Significantly, according to Subsentio, the entire Neustar operation migrated to Subsentio. As I described it in the earlier article, “Neustar … sold its Legal Compliance Services Division, lock, stock, and barrel, to rival company Subsentio. … Basically, the whole operation picked up and moved from Neustar to Subsentio.”
One important meaning of that is that the records of anything that was done for Neustar’s telecom clients presumably went from Neustar to Subsentio. “In other words,” as I wrote in October, “forensic probes into the records in question would redirect from Neustar to Subsentio. Subsentio is where the lawyers with clearances went.”
So the timing of this move was part of its extreme interest. It was a major move for Neustar, and the date of the transaction is a downright thigh-slapper: 5 June 2015.
In the 28 October article, I pointed out that this was not just 11 days before Trump announced his 2016 candidacy, but three days after Trump Hotels made its announcement on a significant IT intrusion into its contracted customer payment service (the announcement was made on 2 June 2015). An IT contractor for Trump Hotels, remember, was the central entity in the allegations about a supposed link with Alfa Bank, and the connection was said to be demonstrated by DNS lookups between the relevant servers on either side.
That’s interesting enough.
But those who’ve also been following the Felix Sater counterclaim in the lawsuit filed against him by Arcanum Global and his Kazakh clients recognize early June 2015 as a most interesting time. The lawsuit filed for the Kazakh plaintiffs states that Sater’s company Litco and the plaintiff’s counsel contracted for Sater’s asset-recovery services on 8 June 2015. It was making that contract that thrust Sater into the center of a Spygate-intensive web of personalities linked to funny money (and even funnier uranium) in Kazakhstan.
Neustar seems to have picked the gosh-darnedest time to sell off its FISA compliance operation – if didn’t nobody in this Spygate mess know nothin’ about what anybody else was doing.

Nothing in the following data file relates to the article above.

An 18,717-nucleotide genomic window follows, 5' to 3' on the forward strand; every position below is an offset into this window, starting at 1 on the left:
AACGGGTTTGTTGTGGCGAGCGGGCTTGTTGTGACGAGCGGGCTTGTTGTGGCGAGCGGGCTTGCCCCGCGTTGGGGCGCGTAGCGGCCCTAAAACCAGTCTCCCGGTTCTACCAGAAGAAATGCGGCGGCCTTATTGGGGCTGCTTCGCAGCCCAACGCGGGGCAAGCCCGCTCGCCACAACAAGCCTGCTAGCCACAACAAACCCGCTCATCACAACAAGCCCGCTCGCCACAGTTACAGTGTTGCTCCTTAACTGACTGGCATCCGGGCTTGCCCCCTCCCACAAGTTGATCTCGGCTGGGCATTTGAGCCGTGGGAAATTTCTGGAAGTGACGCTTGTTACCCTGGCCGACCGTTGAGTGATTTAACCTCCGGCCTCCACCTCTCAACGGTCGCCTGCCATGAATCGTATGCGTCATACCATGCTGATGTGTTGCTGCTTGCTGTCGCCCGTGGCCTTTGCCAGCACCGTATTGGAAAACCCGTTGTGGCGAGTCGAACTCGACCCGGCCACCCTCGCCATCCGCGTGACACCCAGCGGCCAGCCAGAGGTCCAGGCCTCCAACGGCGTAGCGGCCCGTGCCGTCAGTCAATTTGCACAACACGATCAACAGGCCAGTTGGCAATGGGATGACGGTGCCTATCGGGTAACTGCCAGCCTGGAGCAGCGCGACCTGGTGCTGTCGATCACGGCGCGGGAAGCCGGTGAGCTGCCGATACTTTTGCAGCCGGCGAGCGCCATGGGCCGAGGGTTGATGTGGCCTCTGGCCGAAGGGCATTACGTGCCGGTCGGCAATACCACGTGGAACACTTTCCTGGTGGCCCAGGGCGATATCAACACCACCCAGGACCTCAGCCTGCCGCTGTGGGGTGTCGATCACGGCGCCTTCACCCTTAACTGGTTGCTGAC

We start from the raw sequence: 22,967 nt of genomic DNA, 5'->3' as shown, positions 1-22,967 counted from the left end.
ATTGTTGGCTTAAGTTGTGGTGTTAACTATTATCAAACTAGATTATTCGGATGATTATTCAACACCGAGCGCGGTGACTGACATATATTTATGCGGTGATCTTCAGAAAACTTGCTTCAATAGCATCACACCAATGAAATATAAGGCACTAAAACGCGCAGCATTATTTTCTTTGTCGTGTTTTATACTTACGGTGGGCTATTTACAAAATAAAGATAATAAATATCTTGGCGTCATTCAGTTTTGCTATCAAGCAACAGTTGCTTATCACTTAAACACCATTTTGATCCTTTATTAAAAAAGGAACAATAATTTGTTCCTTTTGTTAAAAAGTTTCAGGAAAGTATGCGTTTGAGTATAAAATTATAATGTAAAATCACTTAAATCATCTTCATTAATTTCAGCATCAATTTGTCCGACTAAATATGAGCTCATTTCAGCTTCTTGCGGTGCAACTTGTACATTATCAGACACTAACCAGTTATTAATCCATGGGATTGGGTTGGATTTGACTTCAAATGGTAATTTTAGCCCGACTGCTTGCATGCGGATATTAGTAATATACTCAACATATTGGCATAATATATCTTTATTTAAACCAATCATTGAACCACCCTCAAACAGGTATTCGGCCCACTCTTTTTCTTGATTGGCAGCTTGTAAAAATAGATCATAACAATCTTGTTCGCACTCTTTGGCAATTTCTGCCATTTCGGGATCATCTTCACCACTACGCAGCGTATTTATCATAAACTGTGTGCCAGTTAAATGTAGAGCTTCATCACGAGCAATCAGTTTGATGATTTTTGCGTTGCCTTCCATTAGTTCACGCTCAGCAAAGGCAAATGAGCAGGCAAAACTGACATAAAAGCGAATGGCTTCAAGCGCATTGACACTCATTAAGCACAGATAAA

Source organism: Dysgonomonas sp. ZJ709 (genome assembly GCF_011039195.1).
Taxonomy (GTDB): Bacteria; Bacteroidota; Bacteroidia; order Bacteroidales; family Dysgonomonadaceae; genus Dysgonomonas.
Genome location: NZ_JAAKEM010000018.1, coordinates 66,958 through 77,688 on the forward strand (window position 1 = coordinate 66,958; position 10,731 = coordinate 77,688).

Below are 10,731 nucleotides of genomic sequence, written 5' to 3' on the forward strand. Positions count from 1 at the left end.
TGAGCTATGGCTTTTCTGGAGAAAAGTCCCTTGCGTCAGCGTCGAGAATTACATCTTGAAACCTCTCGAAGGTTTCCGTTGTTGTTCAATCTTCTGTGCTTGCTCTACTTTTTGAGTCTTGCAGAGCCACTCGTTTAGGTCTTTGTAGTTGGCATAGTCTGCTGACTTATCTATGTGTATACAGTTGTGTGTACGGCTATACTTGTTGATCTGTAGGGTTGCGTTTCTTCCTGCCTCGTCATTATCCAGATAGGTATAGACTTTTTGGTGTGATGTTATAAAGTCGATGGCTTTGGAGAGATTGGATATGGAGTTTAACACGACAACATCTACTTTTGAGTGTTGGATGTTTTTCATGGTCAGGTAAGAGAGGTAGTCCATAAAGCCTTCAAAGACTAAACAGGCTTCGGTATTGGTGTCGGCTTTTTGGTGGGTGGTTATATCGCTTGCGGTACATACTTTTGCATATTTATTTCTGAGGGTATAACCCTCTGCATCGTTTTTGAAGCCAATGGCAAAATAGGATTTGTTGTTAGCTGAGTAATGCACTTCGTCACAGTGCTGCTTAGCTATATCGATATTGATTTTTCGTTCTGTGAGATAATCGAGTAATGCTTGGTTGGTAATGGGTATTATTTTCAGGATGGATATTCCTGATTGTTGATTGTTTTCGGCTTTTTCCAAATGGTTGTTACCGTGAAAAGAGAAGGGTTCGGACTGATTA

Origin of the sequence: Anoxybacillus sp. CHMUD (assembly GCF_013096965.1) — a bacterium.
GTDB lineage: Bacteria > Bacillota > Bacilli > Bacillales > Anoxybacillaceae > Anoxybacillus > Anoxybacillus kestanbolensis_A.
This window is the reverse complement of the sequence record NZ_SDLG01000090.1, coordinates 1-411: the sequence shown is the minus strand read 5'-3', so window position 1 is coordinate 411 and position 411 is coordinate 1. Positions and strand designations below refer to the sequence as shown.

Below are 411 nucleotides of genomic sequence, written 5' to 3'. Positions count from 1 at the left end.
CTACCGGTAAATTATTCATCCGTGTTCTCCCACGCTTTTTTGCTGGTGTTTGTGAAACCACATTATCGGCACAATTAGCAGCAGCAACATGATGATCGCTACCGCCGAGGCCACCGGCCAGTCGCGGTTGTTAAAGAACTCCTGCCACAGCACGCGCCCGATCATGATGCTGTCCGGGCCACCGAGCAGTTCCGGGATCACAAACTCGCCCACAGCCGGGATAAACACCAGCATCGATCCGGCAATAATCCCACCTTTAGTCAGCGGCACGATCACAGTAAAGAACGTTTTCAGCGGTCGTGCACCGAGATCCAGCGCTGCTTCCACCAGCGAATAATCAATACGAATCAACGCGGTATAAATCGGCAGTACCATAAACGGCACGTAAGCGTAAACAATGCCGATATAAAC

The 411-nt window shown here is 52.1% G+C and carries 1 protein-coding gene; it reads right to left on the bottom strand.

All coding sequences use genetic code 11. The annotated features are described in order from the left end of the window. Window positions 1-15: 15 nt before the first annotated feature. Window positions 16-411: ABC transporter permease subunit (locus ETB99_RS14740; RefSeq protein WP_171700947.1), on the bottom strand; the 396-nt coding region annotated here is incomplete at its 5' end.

Understand this. Neustar selling its FISA compliance operation, and ceasing to perform as a trusted third party, didn’t have to deny data-stream access to Neustar employees providing services to the Obama EOP. The Obama EOP had – quite evidently had – other potential ways to assemble the data stream needed for spying on Trump.
Durham has it right there in his new filing: Joffe was “mining the EOP’s DNS traffic and other data for the purpose of gathering derogatory information about Donald Trump.”
We don’t know how much legitimate DNS traffic the EOP has. But melding the EOP’s DNS traffic, for which Neustar was apparently under contract to perform certain functions, with “other data” was clearly something the EOP could bring off.
Expertise with the FISA-relevant data stream appears to have been how Neustar got the EOP DNS resolutions gig. But once Neustar was no longer acting as a TTP for FISA compliance, access to a larger data stream had to come from somewhere else. That looks like what Durham’s terse allusion to “other data” refers to.
What we need to determine at this point was where the “other data” data stream came from. The project with Georgia Tech and the Pentagon is a likely place to start.
6. One more point. It has continued to appear significant to this story that a gigantic set of reserved, unassigned Pentagon-controlled IP addresses was suddenly – on Joe Biden’s inauguration day – transferred to the control of a tiny one-man company in Florida incorporated a few months earlier by a longtime associate of Rodney Joffe.
The same IP addresses were very quietly turned back over to the Pentagon a few days before Durham’s first Sussmann filing in September 2021.
There’s more than one reason to suspect that the Pentagon IP addresses were used, at some point, in the enterprise to combine telecom data streams and use them to spy on Trump. The beauty of a rogue interagency operation being run from the EOP is that most of the work can be done at the agencies, and only the end-product – the stage of “analysis” that reveals what the enterprise is up to – has to be recorded by an IT system at the EOP.
Feature image: The “Old” (Eisenhower) Executive Office Building across from the White House in Washington, D.C. Wikimedia